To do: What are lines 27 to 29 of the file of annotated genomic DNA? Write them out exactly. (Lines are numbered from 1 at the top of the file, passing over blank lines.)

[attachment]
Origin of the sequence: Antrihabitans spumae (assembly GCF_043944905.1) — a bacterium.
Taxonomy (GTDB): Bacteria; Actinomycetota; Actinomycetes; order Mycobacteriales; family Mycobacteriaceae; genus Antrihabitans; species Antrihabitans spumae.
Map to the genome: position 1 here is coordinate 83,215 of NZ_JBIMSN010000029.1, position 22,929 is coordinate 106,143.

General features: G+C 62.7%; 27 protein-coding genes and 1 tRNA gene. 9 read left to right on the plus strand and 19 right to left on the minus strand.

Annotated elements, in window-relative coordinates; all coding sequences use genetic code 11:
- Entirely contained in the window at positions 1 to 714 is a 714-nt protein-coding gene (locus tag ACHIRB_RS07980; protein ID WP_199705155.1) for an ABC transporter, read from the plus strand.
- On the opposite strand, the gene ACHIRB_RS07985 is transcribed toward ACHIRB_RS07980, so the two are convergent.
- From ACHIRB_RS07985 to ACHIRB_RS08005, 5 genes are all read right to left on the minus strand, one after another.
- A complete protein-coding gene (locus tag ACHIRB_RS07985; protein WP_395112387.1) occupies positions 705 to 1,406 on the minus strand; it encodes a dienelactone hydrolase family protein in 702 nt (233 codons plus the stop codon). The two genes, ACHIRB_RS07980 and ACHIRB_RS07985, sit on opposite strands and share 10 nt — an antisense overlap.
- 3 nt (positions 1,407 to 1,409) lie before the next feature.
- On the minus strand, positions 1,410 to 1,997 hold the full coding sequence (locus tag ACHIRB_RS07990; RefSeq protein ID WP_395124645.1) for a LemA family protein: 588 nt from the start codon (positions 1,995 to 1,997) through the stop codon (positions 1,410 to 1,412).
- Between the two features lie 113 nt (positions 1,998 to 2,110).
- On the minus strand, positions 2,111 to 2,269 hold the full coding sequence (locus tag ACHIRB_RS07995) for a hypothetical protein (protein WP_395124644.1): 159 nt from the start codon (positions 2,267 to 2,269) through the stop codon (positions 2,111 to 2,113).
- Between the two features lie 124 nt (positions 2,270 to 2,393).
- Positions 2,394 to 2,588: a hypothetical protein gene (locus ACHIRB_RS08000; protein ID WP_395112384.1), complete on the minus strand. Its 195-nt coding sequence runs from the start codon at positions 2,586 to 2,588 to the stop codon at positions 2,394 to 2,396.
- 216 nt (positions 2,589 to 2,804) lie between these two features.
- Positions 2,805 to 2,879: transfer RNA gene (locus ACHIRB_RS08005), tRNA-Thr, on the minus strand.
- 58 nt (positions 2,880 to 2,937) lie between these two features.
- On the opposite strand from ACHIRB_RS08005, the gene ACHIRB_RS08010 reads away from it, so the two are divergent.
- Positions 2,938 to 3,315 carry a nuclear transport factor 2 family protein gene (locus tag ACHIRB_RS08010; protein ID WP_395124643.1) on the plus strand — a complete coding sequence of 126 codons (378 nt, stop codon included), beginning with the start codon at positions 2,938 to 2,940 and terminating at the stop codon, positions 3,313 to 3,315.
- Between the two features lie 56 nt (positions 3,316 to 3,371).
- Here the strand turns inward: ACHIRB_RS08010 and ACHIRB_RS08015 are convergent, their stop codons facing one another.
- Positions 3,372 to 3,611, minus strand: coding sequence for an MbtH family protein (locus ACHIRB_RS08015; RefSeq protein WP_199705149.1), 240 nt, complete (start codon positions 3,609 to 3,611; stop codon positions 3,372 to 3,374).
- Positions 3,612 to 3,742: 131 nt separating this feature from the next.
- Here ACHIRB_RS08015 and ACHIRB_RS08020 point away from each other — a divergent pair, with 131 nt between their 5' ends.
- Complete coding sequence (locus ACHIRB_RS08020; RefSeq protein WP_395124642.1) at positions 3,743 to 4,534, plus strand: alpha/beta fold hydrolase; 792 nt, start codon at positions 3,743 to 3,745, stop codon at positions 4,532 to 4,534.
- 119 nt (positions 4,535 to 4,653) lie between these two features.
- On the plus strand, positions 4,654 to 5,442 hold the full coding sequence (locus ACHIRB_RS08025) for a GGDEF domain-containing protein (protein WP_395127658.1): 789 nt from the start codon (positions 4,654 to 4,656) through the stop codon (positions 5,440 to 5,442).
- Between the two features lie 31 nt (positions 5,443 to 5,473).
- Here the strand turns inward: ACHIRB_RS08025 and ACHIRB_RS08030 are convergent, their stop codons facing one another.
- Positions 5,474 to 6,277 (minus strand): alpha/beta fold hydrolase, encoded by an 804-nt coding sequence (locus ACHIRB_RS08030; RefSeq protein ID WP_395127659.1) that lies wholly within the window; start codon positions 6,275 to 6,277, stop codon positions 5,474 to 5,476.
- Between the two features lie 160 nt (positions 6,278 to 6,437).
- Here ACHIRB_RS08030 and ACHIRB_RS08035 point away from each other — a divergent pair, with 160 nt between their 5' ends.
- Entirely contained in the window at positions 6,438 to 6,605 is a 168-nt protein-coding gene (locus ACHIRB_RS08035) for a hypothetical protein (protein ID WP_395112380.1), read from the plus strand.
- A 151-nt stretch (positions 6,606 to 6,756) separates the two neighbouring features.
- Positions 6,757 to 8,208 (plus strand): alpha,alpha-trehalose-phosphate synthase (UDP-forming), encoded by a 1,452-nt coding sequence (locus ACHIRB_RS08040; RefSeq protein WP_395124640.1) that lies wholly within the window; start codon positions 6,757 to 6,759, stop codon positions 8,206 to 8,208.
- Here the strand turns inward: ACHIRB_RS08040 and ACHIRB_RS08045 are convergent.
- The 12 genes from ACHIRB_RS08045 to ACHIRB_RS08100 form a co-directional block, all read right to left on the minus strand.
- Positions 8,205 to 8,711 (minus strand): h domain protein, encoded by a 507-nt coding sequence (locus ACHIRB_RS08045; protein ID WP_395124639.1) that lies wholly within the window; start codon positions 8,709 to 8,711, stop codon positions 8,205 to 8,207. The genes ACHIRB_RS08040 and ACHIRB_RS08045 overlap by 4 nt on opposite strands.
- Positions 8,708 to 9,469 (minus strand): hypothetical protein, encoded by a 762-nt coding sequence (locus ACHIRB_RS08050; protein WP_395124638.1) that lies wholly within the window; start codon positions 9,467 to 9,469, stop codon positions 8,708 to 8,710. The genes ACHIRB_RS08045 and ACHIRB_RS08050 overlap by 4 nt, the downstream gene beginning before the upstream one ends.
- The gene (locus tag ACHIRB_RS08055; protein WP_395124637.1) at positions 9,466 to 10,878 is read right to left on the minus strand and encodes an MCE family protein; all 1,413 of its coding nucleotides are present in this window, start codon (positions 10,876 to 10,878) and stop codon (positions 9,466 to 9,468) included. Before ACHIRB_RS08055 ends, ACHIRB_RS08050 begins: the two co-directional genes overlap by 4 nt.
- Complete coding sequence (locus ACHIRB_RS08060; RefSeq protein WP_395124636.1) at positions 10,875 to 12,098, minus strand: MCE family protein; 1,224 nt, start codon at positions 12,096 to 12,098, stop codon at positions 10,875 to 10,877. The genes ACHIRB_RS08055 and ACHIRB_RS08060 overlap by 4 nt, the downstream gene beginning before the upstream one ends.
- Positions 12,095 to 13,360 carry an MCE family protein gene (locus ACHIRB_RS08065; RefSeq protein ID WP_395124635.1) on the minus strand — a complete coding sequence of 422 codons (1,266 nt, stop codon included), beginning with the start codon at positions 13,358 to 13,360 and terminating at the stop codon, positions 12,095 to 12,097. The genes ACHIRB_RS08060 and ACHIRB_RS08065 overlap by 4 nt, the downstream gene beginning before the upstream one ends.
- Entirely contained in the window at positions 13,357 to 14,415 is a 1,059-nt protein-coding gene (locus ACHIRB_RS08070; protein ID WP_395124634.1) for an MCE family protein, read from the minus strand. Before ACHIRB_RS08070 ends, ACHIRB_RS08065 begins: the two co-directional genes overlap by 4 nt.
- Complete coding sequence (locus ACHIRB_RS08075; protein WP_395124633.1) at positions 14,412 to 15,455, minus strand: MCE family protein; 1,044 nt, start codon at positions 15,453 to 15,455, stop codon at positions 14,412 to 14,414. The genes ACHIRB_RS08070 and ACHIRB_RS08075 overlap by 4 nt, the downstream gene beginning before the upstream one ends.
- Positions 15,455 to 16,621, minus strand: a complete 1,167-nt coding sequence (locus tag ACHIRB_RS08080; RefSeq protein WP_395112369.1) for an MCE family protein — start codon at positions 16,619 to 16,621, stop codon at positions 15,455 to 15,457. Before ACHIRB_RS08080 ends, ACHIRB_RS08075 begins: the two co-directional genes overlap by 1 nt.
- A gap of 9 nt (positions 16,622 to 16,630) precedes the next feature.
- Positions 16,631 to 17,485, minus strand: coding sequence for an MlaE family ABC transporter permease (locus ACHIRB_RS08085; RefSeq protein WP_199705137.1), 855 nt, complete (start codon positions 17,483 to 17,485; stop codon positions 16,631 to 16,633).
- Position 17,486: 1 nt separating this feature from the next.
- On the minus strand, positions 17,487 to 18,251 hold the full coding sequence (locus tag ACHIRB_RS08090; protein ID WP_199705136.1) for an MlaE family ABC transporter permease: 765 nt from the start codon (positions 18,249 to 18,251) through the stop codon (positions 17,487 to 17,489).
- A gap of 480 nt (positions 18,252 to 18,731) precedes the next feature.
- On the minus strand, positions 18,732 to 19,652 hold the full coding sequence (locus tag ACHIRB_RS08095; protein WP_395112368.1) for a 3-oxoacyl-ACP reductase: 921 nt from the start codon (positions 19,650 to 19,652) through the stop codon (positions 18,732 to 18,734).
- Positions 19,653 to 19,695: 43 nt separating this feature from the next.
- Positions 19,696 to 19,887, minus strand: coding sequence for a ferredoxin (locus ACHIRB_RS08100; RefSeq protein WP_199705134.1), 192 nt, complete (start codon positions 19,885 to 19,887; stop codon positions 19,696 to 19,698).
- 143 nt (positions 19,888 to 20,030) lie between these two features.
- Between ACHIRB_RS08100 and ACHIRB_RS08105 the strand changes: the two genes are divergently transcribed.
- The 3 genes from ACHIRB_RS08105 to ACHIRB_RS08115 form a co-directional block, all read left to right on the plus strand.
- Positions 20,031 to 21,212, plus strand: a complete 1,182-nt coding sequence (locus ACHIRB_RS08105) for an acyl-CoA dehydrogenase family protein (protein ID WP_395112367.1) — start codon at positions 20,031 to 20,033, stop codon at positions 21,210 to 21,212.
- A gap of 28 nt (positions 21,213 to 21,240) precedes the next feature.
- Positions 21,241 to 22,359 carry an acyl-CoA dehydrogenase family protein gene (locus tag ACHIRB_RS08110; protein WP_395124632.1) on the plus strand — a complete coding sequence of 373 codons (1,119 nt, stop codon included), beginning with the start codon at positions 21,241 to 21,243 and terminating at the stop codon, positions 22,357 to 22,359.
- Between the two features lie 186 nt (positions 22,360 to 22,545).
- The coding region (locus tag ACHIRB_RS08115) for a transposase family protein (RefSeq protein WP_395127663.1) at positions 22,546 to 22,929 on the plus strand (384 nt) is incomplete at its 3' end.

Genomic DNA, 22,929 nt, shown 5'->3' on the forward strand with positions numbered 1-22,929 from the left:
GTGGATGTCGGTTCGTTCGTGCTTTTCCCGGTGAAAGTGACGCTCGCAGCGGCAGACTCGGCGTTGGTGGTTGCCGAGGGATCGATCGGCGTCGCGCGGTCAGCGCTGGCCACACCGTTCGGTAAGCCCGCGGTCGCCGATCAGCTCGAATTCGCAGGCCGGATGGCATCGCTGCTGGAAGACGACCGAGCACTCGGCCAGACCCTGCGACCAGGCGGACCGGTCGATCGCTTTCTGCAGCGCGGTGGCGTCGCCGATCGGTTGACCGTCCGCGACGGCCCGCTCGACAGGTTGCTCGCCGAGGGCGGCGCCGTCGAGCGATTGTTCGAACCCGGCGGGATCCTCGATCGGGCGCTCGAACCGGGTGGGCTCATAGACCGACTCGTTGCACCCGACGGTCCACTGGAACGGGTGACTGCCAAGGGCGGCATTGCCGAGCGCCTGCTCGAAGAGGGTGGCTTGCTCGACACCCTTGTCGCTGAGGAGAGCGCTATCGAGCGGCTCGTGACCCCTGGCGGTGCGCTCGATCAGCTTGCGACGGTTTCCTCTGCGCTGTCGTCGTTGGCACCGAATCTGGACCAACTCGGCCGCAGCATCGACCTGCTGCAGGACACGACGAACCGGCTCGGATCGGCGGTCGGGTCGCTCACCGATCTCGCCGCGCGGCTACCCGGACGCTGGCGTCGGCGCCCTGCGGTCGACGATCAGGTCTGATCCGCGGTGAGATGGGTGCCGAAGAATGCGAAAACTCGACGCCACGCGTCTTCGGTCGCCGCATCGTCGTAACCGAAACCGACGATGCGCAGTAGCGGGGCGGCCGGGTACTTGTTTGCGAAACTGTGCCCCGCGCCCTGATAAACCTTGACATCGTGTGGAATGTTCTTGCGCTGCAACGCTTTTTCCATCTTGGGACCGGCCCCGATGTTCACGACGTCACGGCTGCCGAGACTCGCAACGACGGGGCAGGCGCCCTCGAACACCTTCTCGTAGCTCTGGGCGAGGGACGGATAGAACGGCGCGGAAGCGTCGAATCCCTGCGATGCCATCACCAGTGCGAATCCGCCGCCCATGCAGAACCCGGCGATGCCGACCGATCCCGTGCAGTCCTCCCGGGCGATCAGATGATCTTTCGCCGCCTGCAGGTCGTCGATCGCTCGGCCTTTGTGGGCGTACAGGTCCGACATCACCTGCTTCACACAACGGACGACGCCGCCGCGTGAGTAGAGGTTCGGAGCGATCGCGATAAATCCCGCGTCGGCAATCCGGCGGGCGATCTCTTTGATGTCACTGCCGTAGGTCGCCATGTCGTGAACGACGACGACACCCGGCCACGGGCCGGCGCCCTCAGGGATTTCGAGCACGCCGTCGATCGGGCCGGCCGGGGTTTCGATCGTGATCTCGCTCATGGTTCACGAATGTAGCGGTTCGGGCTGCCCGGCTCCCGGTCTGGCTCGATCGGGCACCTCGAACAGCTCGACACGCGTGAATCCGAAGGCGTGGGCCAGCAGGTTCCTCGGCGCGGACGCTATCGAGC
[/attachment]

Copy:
- 119 nt (positions 4,535 to 4,653) lie between these two features.
- On the plus strand, positions 4,654 to 5,442 hold the full coding sequence (locus ACHIRB_RS08025) for a GGDEF domain-containing protein (protein WP_395127658.1): 789 nt from the start codon (positions 4,654 to 4,656) through the stop codon (positions 5,440 to 5,442).
- Between the two features lie 31 nt (positions 5,443 to 5,473).